Counts v. State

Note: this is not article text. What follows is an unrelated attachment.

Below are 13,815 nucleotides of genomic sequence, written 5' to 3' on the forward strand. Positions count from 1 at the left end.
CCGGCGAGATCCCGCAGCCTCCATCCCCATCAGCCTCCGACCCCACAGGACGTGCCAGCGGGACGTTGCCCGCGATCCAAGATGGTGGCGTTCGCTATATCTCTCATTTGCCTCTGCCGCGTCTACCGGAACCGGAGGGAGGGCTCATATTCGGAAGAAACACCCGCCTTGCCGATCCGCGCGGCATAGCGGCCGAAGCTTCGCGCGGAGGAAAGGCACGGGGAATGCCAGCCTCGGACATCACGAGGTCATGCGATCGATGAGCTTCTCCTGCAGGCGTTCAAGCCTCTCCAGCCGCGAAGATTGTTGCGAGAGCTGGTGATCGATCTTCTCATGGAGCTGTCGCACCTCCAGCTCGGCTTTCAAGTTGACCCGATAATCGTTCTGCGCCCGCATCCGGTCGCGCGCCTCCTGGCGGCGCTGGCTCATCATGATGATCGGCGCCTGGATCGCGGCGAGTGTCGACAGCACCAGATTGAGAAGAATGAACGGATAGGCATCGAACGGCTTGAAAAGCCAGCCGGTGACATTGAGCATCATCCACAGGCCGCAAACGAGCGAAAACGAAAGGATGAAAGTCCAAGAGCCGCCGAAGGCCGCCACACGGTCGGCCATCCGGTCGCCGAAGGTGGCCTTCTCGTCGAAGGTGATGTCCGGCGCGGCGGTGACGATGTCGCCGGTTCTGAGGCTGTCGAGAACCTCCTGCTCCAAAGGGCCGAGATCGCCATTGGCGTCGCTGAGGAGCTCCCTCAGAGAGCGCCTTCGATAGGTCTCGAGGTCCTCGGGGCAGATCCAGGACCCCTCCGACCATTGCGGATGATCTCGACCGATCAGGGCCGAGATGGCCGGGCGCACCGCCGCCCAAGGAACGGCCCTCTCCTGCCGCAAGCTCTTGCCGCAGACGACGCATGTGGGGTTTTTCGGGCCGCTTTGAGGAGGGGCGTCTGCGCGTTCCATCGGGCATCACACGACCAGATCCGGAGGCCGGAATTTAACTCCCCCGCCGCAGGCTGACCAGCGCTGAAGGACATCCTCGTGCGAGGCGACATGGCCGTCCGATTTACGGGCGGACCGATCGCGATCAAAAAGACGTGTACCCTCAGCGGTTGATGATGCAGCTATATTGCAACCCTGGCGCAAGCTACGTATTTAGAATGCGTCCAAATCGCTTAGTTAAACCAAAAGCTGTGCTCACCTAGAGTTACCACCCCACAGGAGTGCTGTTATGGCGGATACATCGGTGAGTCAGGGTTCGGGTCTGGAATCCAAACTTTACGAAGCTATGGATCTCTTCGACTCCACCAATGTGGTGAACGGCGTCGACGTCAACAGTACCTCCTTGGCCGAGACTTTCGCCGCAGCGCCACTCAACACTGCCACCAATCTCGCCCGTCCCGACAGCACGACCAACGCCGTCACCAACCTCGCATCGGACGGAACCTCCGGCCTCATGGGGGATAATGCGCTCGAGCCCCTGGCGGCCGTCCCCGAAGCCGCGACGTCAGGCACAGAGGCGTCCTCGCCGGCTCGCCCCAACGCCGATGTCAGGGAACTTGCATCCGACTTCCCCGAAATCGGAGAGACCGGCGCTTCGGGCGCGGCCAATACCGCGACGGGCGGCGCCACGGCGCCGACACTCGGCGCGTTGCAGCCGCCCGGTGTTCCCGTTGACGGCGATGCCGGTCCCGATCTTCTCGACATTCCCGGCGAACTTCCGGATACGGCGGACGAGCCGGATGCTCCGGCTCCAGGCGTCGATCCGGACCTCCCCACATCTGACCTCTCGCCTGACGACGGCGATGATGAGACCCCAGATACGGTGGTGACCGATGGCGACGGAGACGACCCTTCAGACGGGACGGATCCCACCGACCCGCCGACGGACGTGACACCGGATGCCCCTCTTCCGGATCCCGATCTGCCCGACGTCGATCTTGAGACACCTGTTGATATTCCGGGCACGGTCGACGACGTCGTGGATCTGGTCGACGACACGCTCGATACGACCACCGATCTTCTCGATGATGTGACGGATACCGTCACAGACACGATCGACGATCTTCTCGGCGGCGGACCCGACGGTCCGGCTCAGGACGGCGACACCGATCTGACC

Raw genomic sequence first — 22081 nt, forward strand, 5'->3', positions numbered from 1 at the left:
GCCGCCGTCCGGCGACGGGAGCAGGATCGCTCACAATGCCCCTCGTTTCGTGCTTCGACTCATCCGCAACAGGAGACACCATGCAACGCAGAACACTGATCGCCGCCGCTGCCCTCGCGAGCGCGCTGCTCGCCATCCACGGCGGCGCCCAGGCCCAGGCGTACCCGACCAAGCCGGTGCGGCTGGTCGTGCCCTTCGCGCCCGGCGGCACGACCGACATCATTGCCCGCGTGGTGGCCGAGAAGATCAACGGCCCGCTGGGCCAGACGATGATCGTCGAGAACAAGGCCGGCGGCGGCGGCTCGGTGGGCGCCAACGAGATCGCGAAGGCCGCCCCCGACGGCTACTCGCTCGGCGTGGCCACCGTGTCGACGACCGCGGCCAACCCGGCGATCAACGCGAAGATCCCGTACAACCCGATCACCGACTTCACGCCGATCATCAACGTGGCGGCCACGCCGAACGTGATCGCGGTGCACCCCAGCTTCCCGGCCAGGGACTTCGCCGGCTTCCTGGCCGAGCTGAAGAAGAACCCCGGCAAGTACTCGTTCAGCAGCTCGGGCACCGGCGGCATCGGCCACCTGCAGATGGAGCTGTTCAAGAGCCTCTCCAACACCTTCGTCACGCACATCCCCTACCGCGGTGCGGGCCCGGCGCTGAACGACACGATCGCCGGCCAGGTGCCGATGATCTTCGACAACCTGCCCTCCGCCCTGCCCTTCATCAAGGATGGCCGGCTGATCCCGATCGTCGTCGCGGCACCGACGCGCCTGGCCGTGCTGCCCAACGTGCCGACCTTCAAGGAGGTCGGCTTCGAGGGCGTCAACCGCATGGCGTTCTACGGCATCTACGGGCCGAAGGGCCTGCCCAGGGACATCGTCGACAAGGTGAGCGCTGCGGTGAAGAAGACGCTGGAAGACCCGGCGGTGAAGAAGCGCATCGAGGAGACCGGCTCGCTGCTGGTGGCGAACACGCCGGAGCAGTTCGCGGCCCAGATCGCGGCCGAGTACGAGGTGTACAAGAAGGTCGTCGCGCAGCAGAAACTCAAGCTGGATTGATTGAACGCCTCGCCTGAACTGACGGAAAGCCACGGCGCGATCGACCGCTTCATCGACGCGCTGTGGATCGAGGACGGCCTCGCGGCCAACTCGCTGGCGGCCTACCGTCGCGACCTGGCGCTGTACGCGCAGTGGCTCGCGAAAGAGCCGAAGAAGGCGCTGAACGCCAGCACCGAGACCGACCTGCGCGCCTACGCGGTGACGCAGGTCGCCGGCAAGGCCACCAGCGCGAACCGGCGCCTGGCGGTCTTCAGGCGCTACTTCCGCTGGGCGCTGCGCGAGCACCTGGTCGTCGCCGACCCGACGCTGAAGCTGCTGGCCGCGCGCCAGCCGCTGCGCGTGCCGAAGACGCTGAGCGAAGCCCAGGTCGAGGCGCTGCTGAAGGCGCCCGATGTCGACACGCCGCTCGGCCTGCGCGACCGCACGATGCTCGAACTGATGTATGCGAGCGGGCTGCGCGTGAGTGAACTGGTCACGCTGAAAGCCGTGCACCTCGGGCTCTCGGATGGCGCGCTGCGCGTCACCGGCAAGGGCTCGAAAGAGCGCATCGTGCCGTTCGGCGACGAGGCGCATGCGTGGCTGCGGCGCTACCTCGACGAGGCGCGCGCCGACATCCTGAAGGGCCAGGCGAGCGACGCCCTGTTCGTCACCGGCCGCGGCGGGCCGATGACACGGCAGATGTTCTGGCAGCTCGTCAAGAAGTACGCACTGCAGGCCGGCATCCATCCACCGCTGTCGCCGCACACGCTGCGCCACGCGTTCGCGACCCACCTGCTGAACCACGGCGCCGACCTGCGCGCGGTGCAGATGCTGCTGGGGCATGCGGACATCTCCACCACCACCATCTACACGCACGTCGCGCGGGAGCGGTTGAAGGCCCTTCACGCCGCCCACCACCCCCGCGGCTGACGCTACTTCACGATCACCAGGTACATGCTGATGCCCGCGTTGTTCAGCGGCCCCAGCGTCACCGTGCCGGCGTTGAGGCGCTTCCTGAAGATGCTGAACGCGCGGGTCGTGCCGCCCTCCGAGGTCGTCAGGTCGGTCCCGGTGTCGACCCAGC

In 2011, after a jury trial, Defendant was convicted of aggravated burglary and kidnapping and found to be a habitual criminal. The district court sentenced Defendant to two concurrent life sentences. The Supreme Court affirmed the convictions and sentences. In 2013, Defendant filed a motion to correct an illegal sentence, arguing that one of the convictions the district court relied upon for the habitual criminal determination and the life sentences occurred when he was only sixteen years old and that consideration of that offense to impose a life sentence was unconstitutional under Miller v. Alabama. The district court denied Defendant’s motion to correct an illegal sentence. The Supreme Court affirmed, holding that the sentencing scheme at issue here did not mandate a life sentence for a juvenile, and therefore, Miller did not apply. View "Counts v. State" on Justia Law